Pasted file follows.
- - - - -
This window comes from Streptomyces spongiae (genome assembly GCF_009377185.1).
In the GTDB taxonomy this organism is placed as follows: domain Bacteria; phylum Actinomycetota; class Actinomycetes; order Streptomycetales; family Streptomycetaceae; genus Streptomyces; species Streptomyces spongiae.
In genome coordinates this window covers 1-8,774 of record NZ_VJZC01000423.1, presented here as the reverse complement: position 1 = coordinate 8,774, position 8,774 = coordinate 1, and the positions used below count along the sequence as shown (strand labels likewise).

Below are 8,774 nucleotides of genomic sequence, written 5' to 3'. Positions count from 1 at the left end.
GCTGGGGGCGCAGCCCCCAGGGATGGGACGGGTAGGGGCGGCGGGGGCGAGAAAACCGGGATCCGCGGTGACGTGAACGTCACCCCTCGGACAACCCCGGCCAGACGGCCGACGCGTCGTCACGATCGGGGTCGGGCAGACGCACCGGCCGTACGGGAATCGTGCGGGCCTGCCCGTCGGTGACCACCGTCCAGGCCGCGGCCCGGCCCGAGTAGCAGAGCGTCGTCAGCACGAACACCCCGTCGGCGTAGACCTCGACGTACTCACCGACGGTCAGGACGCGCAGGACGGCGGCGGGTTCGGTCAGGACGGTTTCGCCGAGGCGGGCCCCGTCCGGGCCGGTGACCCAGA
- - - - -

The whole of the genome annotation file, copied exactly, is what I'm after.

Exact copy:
This window comes from Streptomyces spongiae (genome assembly GCF_009377185.1).
In the GTDB taxonomy this organism is placed as follows: domain Bacteria; phylum Actinomycetota; class Actinomycetes; order Streptomycetales; family Streptomycetaceae; genus Streptomyces; species Streptomyces spongiae.
In genome coordinates this window covers 1-8,774 of record NZ_VJZC01000423.1, presented here as the reverse complement: position 1 = coordinate 8,774, position 8,774 = coordinate 1, and the positions used below count along the sequence as shown (strand labels likewise).

Below are 8,774 nucleotides of genomic sequence, written 5' to 3'. Positions count from 1 at the left end.
GCTGGGGGCGCAGCCCCCAGGGATGGGACGGGTAGGGGCGGCGGGGGCGAGAAAACCGGGATCCGCGGTGACGTGAACGTCACCCCTCGGACAACCCCGGCCAGACGGCCGACGCGTCGTCACGATCGGGGTCGGGCAGACGCACCGGCCGTACGGGAATCGTGCGGGCCTGCCCGTCGGTGACCACCGTCCAGGCCGCGGCCCGGCCCGAGTAGCAGAGCGTCGTCAGCACGAACACCCCGTCGGCGTAGACCTCGACGTACTCACCGACGGTCAGGACGCGCAGGACGGCGGCGGGTTCGGTCAGGACGGTTTCGCCGAGGCGGGCCCCGTCCGGGCCGGTGACCCAGA